Christian Financial CU Finds Clicking Is Better Than Stamp-Licking For Its Marketing Efforts

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ROSEVILLE, Mich.-Christian Financial Credit Union here is commonly throwing out direct mail campaigns in favor of Internet advertisements at Google and Facebook that deliver bigger hits and better returns.

"GoogleAdWords and other search advertising are still heavily underused by credit unions," suggested Lauren Vance, VP- strategic development and product delivery at the $242-million CU. "Our ad budgets are not nearly the size of the big players in banking, but search advertising is a place we have an opportunity to somewhat level the playing field."

Christian Financial (CFCU) is spending 200% more on digital advertising since 2007 and has dropped direct mail by 75%, said Vance.

Google ads delivered 5% of all new members to the CU during a membership drive in January, Vance said. A corresponding direct mail campaign was responsible for only 0.9% of all new members, she said.

CFCU paid just .002 cents every time someone clicked on the Google ad. Meanwhile, the direct mail piece cost about 45 cents per household. The Google ad appeared nearly 185,000 times, whereas the direct mail was sent to about 10,000 households.

Search-engine and social-network ads allow CFCU to "be more selective in our demographics and achieve a reach of several times that of a direct mail piece," Vance explained. "And you know when an Internet ad is being seen by the person seeking info on that particular product or service."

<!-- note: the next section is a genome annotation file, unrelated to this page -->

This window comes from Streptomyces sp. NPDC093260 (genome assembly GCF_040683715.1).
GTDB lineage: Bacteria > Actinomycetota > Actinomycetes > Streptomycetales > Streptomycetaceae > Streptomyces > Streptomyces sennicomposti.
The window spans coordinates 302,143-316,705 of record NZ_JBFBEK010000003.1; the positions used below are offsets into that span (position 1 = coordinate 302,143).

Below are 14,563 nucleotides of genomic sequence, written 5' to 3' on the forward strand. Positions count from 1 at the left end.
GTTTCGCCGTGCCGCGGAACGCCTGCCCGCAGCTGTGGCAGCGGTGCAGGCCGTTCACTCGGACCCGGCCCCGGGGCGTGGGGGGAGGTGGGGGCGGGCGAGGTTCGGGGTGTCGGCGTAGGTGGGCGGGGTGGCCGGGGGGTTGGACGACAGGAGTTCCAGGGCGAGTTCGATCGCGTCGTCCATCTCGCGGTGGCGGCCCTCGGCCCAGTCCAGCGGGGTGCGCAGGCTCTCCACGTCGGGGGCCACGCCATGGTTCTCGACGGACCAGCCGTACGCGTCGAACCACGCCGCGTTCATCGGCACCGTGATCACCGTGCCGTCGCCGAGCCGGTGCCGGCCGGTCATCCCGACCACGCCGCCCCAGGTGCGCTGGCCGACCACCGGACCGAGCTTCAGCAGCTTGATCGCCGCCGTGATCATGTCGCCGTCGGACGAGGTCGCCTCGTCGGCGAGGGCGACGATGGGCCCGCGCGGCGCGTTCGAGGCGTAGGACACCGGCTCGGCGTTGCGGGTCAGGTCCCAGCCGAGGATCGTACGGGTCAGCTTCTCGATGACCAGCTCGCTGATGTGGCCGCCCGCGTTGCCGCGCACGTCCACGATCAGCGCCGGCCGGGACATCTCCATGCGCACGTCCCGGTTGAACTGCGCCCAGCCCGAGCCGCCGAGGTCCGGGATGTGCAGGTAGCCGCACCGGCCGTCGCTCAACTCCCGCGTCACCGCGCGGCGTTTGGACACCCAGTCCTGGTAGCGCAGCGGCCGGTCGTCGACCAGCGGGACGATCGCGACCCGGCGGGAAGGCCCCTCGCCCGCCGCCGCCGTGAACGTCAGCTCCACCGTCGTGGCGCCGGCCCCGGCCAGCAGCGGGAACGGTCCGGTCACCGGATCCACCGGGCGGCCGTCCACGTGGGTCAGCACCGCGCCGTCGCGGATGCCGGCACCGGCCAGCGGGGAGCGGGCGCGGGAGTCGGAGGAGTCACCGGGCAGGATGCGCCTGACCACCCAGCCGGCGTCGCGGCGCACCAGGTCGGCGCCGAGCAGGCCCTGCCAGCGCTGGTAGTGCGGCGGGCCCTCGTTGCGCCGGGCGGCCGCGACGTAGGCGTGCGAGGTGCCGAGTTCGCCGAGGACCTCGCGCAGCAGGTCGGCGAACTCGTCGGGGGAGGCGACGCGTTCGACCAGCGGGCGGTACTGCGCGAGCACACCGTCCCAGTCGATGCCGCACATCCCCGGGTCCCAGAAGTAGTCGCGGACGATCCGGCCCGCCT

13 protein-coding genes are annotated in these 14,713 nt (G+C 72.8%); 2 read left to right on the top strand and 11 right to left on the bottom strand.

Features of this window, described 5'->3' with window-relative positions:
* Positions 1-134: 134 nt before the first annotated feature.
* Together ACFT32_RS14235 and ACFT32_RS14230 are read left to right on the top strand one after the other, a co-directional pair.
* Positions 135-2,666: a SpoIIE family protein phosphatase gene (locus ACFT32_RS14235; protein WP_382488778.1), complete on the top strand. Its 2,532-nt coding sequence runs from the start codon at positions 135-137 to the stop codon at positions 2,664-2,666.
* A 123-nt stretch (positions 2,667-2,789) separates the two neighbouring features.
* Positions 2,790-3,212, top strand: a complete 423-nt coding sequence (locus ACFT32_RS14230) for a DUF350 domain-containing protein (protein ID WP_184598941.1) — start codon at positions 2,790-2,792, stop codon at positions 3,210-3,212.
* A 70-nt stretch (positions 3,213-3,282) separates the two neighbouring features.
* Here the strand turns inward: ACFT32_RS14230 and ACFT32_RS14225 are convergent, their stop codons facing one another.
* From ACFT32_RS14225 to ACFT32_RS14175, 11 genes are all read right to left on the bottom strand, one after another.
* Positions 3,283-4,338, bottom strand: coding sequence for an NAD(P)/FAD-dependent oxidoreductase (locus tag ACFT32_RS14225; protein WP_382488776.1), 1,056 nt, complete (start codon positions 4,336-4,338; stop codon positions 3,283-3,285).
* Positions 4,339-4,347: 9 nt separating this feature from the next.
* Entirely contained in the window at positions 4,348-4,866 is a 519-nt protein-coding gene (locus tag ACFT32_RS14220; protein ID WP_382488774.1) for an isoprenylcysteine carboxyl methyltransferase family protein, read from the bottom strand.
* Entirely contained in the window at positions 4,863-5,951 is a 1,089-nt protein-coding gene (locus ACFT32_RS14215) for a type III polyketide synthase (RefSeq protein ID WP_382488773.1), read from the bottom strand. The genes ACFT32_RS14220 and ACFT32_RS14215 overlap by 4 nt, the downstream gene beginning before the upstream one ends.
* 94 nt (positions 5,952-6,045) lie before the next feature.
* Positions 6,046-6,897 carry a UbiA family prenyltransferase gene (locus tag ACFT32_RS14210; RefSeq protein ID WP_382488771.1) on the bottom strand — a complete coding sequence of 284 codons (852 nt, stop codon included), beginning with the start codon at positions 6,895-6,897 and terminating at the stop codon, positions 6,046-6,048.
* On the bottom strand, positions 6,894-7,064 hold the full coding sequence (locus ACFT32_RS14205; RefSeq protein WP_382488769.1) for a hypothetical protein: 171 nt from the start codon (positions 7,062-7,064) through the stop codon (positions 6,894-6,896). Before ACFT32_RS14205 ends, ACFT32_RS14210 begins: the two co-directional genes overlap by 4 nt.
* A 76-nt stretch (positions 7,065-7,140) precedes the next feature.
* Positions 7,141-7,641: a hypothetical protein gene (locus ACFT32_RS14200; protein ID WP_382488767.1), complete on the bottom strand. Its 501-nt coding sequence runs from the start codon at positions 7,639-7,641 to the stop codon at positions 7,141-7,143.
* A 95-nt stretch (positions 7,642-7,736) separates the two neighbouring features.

Google and Facebook report the number of times an ad appears and how often someone is "interested enough to seek out more info by clicking," said Vance. Digital ads can be "easily modified as you go if you notice that they're not getting the traffic you'd like."

With print, "once it's out in the mail, you can't modify it." continued Vance. "And mailing is expensive, so narrowing the target audience is critical for budget reasons alone." Mail may also be sent to bad addresses, get thrown out without being seen by the target person, or never be delivered.

Paper can't "go viral" like Internet advertising, she added. One of CFCU's certificate promotions online caught fire in 2008 when a blogger saw the Internet ad and posted the promotion at his site. "That campaign elicited 255% more 'click-thrus' than the recent January membership drive, and our final new deposit dollar totals were 300% above our anticipated results."

Vance's advice on winning the search advertising game? "You might beat out the big banks if you've got a better rate, your information is easy to find on your website and you keep an eye on your ad position and your keyword successes," she said.

Christian Financial will lean more heavily on digital advertising this year, said Vance. "I'm planning to continue to increase dollars toward electronic channels, and the other channels will either be maintained or reduced." She'd also like to try to juggle multiple Internet campaigns that promote diverse business initiatives.

Print campaigns will help catch people who don't use the Internet search engines or social media, she said.

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